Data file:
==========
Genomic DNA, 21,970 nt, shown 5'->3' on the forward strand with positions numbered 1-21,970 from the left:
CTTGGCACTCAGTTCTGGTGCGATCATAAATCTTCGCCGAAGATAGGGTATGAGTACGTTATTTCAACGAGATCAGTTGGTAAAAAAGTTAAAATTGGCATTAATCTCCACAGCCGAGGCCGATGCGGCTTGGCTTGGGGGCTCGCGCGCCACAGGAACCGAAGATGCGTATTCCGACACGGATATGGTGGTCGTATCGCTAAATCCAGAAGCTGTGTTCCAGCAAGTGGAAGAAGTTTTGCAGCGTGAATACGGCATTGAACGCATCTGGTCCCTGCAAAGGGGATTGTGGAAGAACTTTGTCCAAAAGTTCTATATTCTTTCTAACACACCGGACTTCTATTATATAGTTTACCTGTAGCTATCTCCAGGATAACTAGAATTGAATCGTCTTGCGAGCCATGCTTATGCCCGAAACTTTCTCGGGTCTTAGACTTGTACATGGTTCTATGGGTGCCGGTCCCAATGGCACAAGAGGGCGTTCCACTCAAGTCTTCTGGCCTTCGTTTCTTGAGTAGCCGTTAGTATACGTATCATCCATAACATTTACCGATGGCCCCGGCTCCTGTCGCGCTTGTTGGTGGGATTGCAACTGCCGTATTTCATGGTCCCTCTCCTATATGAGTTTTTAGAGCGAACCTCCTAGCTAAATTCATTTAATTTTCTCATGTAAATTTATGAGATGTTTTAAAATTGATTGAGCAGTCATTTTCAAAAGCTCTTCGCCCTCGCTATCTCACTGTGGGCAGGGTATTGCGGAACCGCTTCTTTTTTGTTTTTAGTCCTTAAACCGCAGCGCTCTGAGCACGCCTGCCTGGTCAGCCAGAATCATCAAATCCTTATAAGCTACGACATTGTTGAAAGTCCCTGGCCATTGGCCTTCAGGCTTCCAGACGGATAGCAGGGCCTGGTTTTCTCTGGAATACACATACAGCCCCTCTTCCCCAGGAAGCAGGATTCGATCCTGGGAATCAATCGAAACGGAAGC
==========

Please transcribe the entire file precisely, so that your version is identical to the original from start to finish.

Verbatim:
Genomic DNA, 21,970 nt, shown 5'->3' on the forward strand with positions numbered 1-21,970 from the left:
CTTGGCACTCAGTTCTGGTGCGATCATAAATCTTCGCCGAAGATAGGGTATGAGTACGTTATTTCAACGAGATCAGTTGGTAAAAAAGTTAAAATTGGCATTAATCTCCACAGCCGAGGCCGATGCGGCTTGGCTTGGGGGCTCGCGCGCCACAGGAACCGAAGATGCGTATTCCGACACGGATATGGTGGTCGTATCGCTAAATCCAGAAGCTGTGTTCCAGCAAGTGGAAGAAGTTTTGCAGCGTGAATACGGCATTGAACGCATCTGGTCCCTGCAAAGGGGATTGTGGAAGAACTTTGTCCAAAAGTTCTATATTCTTTCTAACACACCGGACTTCTATTATATAGTTTACCTGTAGCTATCTCCAGGATAACTAGAATTGAATCGTCTTGCGAGCCATGCTTATGCCCGAAACTTTCTCGGGTCTTAGACTTGTACATGGTTCTATGGGTGCCGGTCCCAATGGCACAAGAGGGCGTTCCACTCAAGTCTTCTGGCCTTCGTTTCTTGAGTAGCCGTTAGTATACGTATCATCCATAACATTTACCGATGGCCCCGGCTCCTGTCGCGCTTGTTGGTGGGATTGCAACTGCCGTATTTCATGGTCCCTCTCCTATATGAGTTTTTAGAGCGAACCTCCTAGCTAAATTCATTTAATTTTCTCATGTAAATTTATGAGATGTTTTAAAATTGATTGAGCAGTCATTTTCAAAAGCTCTTCGCCCTCGCTATCTCACTGTGGGCAGGGTATTGCGGAACCGCTTCTTTTTTGTTTTTAGTCCTTAAACCGCAGCGCTCTGAGCACGCCTGCCTGGTCAGCCAGAATCATCAAATCCTTATAAGCTACGACATTGTTGAAAGTCCCTGGCCATTGGCCTTCAGGCTTCCAGACGGATAGCAGGGCCTGGTTTTCTCTGGAATACACATACAGCCCCTCTTCCCCAGGAAGCAGGATTCGATCCTGGGAATCAATCGAAACGGAAGC